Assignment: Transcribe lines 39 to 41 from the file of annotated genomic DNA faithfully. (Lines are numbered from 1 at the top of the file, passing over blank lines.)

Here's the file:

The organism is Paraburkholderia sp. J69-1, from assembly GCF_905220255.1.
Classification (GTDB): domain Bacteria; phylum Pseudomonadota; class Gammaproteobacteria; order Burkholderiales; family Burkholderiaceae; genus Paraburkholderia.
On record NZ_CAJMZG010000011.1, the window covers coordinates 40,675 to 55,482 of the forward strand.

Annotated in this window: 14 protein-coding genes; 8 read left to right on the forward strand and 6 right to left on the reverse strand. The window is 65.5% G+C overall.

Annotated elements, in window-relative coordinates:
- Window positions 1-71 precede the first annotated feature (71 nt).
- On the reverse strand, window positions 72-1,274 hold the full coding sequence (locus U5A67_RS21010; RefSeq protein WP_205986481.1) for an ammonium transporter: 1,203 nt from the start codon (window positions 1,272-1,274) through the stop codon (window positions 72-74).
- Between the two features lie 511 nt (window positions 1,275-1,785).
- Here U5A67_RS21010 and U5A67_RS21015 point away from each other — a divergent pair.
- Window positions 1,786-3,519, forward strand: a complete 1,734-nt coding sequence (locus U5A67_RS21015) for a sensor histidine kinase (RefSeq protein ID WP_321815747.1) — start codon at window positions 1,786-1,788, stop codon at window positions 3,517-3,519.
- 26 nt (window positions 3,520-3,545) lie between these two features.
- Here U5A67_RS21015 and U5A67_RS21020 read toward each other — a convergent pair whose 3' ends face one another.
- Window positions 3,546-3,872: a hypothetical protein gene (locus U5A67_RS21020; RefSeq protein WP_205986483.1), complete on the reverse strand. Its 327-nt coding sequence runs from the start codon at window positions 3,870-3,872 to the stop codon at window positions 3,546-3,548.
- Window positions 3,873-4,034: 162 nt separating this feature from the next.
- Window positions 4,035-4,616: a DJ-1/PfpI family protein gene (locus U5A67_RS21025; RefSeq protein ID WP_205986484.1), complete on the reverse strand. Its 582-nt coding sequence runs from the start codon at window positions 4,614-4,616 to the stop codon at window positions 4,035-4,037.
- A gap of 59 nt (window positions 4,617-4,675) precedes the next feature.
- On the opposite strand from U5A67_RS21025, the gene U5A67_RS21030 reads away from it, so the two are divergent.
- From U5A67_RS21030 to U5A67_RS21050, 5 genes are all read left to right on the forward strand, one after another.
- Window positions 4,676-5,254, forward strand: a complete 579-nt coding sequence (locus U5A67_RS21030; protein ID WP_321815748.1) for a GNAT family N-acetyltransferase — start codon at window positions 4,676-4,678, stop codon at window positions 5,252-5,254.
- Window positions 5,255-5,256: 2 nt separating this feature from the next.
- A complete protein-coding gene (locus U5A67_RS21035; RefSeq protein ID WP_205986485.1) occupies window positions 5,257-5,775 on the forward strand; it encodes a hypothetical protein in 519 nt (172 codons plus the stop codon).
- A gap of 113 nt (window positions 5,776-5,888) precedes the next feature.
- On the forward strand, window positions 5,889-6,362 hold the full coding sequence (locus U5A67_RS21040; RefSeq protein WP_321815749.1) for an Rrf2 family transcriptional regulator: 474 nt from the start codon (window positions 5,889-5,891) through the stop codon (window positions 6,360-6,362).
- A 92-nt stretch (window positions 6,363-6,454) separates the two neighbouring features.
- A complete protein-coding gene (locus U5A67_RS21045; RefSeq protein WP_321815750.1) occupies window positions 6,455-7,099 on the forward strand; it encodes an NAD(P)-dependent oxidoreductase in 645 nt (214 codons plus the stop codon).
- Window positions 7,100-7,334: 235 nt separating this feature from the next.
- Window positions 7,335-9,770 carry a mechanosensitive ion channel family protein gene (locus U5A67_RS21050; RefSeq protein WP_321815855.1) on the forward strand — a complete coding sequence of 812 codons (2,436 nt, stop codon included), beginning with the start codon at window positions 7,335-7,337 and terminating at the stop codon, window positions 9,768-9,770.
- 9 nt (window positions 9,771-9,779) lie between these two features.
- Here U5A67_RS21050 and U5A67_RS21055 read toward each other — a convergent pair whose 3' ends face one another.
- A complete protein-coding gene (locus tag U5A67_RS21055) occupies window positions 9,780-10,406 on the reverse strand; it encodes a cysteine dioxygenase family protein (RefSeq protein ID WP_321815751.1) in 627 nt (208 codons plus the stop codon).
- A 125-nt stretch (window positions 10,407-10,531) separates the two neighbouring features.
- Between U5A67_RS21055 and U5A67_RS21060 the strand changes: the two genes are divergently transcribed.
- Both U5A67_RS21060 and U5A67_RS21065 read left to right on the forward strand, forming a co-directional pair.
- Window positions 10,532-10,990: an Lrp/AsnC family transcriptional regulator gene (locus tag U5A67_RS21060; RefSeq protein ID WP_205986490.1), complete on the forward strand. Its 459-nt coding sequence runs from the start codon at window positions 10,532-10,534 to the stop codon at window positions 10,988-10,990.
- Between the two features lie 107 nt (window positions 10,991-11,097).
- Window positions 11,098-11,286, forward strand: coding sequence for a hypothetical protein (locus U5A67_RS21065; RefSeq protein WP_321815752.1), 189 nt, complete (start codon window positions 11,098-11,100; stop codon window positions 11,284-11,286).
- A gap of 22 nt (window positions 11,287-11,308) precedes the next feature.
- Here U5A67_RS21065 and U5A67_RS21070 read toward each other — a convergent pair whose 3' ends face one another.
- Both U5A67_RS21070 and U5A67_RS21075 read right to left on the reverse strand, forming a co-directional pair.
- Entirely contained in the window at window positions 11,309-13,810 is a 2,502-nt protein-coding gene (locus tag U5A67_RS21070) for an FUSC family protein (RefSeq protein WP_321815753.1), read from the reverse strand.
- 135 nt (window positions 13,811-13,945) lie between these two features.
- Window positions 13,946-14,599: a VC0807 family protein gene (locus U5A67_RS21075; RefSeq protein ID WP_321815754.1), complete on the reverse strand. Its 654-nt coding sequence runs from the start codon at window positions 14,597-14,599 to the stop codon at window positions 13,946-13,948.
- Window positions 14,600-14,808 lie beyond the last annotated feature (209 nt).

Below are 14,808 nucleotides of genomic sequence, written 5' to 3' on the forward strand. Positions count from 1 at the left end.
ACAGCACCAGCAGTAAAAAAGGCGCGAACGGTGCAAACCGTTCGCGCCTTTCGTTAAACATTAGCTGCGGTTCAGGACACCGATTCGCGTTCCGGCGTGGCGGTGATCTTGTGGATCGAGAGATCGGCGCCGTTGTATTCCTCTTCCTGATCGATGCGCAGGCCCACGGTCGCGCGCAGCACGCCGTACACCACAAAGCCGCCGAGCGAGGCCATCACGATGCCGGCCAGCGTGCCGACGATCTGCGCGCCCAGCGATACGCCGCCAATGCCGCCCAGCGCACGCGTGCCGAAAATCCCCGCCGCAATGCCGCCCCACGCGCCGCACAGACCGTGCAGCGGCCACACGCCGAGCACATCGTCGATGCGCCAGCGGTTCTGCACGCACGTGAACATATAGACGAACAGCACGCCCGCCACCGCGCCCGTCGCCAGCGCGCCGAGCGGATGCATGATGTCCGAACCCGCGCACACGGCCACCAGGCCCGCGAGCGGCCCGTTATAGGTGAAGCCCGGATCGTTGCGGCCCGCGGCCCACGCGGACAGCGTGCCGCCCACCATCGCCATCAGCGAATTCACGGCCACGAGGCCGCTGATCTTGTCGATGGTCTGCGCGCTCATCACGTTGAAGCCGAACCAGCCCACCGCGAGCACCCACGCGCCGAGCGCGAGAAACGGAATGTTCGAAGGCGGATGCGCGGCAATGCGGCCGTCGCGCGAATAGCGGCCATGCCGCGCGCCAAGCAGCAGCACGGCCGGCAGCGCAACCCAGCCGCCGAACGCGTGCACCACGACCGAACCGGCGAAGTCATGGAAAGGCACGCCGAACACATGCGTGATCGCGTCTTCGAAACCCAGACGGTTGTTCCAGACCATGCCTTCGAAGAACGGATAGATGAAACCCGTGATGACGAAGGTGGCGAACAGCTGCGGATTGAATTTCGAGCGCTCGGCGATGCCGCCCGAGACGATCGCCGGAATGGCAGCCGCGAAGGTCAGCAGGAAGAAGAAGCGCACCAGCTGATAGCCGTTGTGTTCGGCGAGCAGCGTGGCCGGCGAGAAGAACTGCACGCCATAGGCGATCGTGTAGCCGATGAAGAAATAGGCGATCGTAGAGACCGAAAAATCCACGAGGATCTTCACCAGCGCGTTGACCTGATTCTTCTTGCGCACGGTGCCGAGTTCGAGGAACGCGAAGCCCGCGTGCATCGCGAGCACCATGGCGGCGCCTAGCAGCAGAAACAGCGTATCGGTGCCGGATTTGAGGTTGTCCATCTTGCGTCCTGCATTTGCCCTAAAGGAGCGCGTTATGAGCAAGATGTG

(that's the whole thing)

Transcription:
- Both U5A67_RS21070 and U5A67_RS21075 read right to left on the reverse strand, forming a co-directional pair.
- Entirely contained in the window at window positions 11,309-13,810 is a 2,502-nt protein-coding gene (locus tag U5A67_RS21070) for an FUSC family protein (RefSeq protein WP_321815753.1), read from the reverse strand.
- 135 nt (window positions 13,811-13,945) lie between these two features.